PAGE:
Kountouma does have a legal recourse, but he is an officer in the military, which means he is connected in the government. If she took him to court, there is a chance a judge would rule in his favor due to his position, rank, or influence. Even if she won a ruling in her favor, it would cause him enough disgrace to lose his rank and position, which could make him vengeful. She’d be required to give him access to her daughters and she would fear for their safety. It was much easier for her to make an agreement with him. He stays away, and in exchange, he owes her nothing. She has traded financial security for the safety of her daughters.

I’d like to tell you that while she lives modestly, she is managing. But the truth is, she is not.

She has very little. She works for me part-time and I pay her significantly above minimum wage for her job, but she still only makes about $70/month. She has not been able to find another part-time job in the 16 months she has worked for me, so she is supporting all three of them on $70/ month.

Financial poverty at this level is a downward spiral. The World Bank defines extreme poverty as an individual living on $1.90/day or less. Do the math- she and her  daughters are living on $0.77/day.

Her home is a little ways out of town because that is where she can afford to live, but it means that transportation to work each day costs her more. She pays about $1.25 per day for a ride on a taxi-moto. Her daughters also need transportation money. During the rainy season, her neighborhood is inundated with mud. She has trouble getting a moto to come to work, and a car taxi would cost her $5.00 or more. Either way, even the weather can lead to loss of income.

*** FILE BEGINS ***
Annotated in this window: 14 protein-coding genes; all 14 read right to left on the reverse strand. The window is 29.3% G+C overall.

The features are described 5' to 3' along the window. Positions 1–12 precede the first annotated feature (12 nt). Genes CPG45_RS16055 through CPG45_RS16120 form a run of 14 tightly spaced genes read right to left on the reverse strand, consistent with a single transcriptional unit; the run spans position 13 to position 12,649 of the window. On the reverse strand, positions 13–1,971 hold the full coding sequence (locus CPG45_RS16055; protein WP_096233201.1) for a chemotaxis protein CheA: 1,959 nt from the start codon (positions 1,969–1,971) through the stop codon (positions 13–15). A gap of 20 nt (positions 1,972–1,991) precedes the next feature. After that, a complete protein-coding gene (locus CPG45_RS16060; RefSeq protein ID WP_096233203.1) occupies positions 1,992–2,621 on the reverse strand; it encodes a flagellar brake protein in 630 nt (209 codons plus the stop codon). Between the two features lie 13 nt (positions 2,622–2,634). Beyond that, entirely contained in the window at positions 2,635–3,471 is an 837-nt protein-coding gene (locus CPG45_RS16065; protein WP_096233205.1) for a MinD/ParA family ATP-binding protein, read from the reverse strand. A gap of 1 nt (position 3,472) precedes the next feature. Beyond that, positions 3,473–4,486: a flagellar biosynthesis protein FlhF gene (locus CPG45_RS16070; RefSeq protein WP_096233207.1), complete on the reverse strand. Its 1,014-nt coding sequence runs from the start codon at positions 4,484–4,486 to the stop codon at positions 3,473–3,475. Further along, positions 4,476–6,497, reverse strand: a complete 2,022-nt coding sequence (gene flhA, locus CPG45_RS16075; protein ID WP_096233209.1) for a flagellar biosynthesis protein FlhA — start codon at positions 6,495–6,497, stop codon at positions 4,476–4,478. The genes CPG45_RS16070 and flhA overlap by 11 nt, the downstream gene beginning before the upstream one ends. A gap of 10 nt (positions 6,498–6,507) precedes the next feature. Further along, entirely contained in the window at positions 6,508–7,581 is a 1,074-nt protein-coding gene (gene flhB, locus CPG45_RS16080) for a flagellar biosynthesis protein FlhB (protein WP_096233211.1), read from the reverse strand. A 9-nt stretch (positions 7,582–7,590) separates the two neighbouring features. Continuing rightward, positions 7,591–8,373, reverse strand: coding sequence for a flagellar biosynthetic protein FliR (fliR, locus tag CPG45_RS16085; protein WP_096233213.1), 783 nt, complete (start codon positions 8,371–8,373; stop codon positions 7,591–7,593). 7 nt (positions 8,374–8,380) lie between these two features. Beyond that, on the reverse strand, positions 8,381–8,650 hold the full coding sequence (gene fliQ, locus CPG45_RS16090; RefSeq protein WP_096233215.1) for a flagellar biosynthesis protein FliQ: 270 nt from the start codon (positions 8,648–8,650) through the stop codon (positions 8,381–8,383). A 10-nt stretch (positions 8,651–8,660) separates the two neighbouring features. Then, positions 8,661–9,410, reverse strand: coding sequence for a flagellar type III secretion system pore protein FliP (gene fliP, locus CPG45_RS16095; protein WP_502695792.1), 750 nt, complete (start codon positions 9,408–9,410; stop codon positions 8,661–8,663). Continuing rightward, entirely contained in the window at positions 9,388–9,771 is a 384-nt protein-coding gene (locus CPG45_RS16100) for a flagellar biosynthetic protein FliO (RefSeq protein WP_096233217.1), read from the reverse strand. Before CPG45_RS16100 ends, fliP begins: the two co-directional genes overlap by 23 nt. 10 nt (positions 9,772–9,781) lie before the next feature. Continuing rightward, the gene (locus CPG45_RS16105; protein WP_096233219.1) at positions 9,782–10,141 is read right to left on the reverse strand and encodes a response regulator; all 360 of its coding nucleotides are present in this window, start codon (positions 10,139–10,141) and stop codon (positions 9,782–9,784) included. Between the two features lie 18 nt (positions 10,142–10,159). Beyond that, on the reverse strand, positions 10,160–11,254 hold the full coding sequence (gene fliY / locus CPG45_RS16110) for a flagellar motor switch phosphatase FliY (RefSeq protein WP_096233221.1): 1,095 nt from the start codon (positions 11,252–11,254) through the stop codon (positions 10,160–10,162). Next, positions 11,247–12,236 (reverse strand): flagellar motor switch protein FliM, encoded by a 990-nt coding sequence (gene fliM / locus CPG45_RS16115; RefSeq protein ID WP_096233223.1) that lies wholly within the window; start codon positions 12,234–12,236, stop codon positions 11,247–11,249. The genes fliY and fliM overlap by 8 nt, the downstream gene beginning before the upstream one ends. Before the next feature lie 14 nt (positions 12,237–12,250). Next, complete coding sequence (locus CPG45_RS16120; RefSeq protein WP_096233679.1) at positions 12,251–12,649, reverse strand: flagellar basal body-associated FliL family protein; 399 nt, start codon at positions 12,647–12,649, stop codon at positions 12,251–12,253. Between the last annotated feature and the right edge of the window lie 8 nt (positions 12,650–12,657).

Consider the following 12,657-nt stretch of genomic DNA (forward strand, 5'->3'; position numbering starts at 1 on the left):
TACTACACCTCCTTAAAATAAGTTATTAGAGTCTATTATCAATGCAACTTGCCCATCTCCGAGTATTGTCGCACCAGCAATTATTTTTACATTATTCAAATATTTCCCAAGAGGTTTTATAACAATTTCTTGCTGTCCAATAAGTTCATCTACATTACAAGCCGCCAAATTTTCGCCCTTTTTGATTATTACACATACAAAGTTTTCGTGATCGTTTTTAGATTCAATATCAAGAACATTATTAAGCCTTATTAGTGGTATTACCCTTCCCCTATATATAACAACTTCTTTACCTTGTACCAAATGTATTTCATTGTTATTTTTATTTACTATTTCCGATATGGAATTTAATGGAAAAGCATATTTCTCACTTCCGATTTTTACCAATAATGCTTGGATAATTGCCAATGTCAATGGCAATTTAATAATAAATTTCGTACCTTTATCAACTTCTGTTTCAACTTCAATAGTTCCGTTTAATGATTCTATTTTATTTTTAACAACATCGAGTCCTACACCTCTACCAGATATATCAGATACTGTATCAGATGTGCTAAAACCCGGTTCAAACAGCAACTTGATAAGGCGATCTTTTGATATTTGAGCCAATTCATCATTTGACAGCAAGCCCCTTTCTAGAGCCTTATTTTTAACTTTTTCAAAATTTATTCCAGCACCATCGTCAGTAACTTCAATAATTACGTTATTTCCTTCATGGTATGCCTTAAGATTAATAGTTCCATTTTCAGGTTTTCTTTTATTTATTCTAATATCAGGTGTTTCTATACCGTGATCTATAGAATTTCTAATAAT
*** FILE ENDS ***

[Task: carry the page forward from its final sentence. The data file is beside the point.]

She has no electricity at her home and no running water. They draw water from a well in their neighborhood, and the water isn’t clean.  Lack of clean water, electricity, and adequate sanitation means that she wages a constant battle with preventable illness. The swampy area where she lives means that she constantly has malaria.

This is not Kountouma’s home, but it does show the living conditions of some in similar circumstances. I don’t know how many people live here, but it is likely to be an extended family or possibly multiple families. This home, unlike Kountouma’s, has electricity.

It costs less than $10 for her to visit a locally-trained physician, but even that amount means she only goes to the doctor in a dire situation.  It’s much easier to go to the pharmacy , purchase whatever the pharmacist recommends, and hope it works. If the pharmacist is wrong, she’ll have to come back and try something else at more cost to her.

But even more devastating is the catastrophic effect one setback, like a motorcycle taxi accident, can have.